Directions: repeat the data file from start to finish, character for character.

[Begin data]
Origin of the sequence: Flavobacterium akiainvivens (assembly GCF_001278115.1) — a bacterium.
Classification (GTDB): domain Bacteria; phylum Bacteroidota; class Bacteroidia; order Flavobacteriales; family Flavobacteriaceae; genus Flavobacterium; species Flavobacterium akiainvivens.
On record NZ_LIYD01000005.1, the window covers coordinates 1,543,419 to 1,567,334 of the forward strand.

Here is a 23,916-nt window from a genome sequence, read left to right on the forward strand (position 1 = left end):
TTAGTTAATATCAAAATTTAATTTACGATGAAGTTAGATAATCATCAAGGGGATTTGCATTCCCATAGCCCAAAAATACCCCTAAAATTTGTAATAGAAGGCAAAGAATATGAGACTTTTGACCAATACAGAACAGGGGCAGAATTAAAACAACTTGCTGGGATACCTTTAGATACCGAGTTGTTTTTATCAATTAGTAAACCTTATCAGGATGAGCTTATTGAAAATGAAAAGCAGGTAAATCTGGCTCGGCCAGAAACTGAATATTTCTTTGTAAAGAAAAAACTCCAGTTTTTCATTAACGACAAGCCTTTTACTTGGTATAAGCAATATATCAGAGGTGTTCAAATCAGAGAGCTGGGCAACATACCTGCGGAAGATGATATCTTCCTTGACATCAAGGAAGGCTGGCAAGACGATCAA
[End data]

Origin of the sequence: Flavobacterium akiainvivens (assembly GCF_001278115.1) — a bacterium.
Classification (GTDB): domain Bacteria; phylum Bacteroidota; class Bacteroidia; order Flavobacteriales; family Flavobacteriaceae; genus Flavobacterium; species Flavobacterium akiainvivens.
On record NZ_LIYD01000005.1, the window covers coordinates 1,543,419 to 1,567,334 of the forward strand.

Here is a 23,916-nt window from a genome sequence, read left to right on the forward strand (position 1 = left end):
TTAGTTAATATCAAAATTTAATTTACGATGAAGTTAGATAATCATCAAGGGGATTTGCATTCCCATAGCCCAAAAATACCCCTAAAATTTGTAATAGAAGGCAAAGAATATGAGACTTTTGACCAATACAGAACAGGGGCAGAATTAAAACAACTTGCTGGGATACCTTTAGATACCGAGTTGTTTTTATCAATTAGTAAACCTTATCAGGATGAGCTTATTGAAAATGAAAAGCAGGTAAATCTGGCTCGGCCAGAAACTGAATATTTCTTTGTAAAGAAAAAACTCCAGTTTTTCATTAACGACAAGCCTTTTACTTGGTATAAGCAATATATCAGAGGTGTTCAAATCAGAGAGCTGGGCAACATACCTGCGGAAGATGATATCTTCCTTGACATCAAGGAAGGCTGGCAAGACGATCAA